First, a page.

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Lincoln

Lincoln Had Many Ties to Alton


Lincoln Douglas Debate Number Seven

On October 15, 1858, Alton witnessed one of its most memorable events, the seventh and closing debate between United States Senatorial candidates, Abraham Lincoln and Stephen A. Douglas.

Lincoln had other connections with Alton. In April, 1840, Lincoln delivered a political speech for Whig candidate William Henry Harrison at "The Old Court Room, Riley's Building." Lincoln also campaigned for John C. Freemont in October 2, 1865 at the Illinois State air in Alton.

During his law practice, Lincoln once represented the city in a losing lawsuit and once suited it successfully for New York actress Mary Macready who had fallen into an excavation on an Alton street.

Historians disagree about the importance of the Alton debate. Some argue that it climaxed the series while others say it only repeated arguments in the sixth debate at Quincy.

Douglas won the election, but it cost him the presidential nomination. In answer to Lincoln, he was forced to expound on his views that the territories need not have slavery despite the Dred Scott decision. The extreme proslavery faction of the Democratic party labeled him indifferent to slavery rather than an advocate of it and split the party in 1860. Lincoln on the other hand, only gained from the debates. Before 1858, he was scarcely known outside Illinois. After 1858, he was asked to speak in several other states and in 1860 received the Republican nomination due to the unavailability of Seward and Chase.

Lincoln and Douglas arrived onboard the City of Louisiana in Alton at five o'clock on the morning of the debate. Douglas proceeded to the Alton House hotel. Lincoln went to the Franklin House hotel on Third Street where he met his wife Mary Todd, who arrived by train from Springfield. On the same train were the Springfield Cadets, of whom Lincoln's oldest son Robert was a member.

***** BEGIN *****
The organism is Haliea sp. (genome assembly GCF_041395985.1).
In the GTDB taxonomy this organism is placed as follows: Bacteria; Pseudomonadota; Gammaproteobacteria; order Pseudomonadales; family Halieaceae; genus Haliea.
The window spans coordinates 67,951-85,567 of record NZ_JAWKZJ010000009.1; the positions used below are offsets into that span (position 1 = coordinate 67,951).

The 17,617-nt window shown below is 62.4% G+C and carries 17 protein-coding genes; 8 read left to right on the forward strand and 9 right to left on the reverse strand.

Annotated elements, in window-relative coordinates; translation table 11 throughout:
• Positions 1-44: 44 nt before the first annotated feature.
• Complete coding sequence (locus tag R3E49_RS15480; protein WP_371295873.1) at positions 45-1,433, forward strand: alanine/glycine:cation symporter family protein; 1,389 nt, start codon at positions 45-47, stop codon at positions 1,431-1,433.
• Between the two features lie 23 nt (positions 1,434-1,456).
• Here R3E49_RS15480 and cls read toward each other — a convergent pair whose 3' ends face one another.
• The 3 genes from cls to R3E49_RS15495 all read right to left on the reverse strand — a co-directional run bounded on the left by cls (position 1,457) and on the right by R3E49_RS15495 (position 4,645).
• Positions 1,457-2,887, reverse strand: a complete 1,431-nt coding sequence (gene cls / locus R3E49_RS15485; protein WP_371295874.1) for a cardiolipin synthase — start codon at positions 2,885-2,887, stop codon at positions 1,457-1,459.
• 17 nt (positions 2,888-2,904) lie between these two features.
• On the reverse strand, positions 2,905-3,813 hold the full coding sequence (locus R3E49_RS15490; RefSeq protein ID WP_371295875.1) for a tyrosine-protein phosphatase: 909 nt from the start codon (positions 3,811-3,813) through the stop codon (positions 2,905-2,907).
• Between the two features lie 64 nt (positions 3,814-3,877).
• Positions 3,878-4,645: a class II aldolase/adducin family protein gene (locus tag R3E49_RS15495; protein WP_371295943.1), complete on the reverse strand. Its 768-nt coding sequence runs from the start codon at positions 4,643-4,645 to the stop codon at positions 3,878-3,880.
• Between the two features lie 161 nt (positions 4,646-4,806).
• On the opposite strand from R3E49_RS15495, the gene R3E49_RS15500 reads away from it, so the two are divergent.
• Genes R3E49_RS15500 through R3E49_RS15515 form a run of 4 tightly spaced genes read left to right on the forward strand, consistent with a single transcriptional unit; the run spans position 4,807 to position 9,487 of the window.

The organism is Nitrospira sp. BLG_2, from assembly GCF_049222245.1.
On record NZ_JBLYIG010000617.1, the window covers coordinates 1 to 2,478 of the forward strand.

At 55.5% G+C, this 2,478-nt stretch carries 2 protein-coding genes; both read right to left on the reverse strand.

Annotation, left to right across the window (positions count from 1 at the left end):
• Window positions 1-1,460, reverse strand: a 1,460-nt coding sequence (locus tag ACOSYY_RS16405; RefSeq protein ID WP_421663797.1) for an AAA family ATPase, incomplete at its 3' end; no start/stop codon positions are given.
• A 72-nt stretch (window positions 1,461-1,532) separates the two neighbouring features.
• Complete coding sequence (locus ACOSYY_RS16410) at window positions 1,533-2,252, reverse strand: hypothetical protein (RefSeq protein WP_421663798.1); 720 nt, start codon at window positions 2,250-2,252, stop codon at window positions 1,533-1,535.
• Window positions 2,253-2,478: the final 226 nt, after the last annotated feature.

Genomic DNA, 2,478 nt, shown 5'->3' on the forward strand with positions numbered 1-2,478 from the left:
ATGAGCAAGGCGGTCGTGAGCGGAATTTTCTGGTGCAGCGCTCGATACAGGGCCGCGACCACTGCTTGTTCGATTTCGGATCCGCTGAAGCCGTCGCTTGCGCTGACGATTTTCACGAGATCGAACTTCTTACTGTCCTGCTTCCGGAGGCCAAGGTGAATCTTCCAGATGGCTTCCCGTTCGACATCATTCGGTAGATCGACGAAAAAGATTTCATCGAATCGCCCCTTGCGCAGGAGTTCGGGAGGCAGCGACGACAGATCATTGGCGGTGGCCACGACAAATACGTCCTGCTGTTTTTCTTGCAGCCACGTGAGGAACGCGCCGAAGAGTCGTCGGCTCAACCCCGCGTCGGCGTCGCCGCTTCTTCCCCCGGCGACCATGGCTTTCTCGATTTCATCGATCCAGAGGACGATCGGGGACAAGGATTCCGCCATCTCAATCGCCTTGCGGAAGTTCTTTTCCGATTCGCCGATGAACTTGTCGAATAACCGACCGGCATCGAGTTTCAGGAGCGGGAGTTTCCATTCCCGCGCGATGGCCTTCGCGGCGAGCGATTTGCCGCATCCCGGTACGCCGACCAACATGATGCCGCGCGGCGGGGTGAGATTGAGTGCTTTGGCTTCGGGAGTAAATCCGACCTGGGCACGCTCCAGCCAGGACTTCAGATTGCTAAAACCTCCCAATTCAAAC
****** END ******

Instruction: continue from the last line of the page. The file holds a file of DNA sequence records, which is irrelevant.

After a demonstration by the Springfield Cadets and Merritt's Cornet Band, the crowd of 6,000 gathered before the recently completed city hall. At two o'clock Judge Douglas, suffering from a strained voice, opened the debate. Among his arguments was a charge that if the framers of the Constitution had voted, slavery would have been ratified for all states, casting doubt on Llincon's "a house divided theory.

In rebuttal, Lincoln used wit and sarcasm to point out Douglas' own inconsistencies.

One of those who joined the combatants on the platform was H. B. McPike, a leader of the newly emerging Republican party and great-grandfather of State Representative Jim McPike.

Reprinted from Bluff City Profiles Alton, Illinois 1837-1987 Sesquicentennial Commemorative Book
Lincoln Had Many Ties to Alton by Darryl Short

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